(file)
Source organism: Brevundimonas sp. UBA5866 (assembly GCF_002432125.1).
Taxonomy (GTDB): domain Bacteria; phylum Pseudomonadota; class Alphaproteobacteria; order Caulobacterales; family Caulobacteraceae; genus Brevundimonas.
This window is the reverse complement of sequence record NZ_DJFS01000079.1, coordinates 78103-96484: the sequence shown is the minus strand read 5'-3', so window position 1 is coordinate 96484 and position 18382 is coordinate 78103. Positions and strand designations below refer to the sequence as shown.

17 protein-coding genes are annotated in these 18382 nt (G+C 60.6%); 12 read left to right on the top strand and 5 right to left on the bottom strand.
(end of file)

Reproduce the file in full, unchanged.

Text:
Source organism: Brevundimonas sp. UBA5866 (assembly GCF_002432125.1).
Taxonomy (GTDB): domain Bacteria; phylum Pseudomonadota; class Alphaproteobacteria; order Caulobacterales; family Caulobacteraceae; genus Brevundimonas.
This window is the reverse complement of sequence record NZ_DJFS01000079.1, coordinates 78103-96484: the sequence shown is the minus strand read 5'-3', so window position 1 is coordinate 96484 and position 18382 is coordinate 78103. Positions and strand designations below refer to the sequence as shown.

17 protein-coding genes are annotated in these 18382 nt (G+C 60.6%); 12 read left to right on the top strand and 5 right to left on the bottom strand.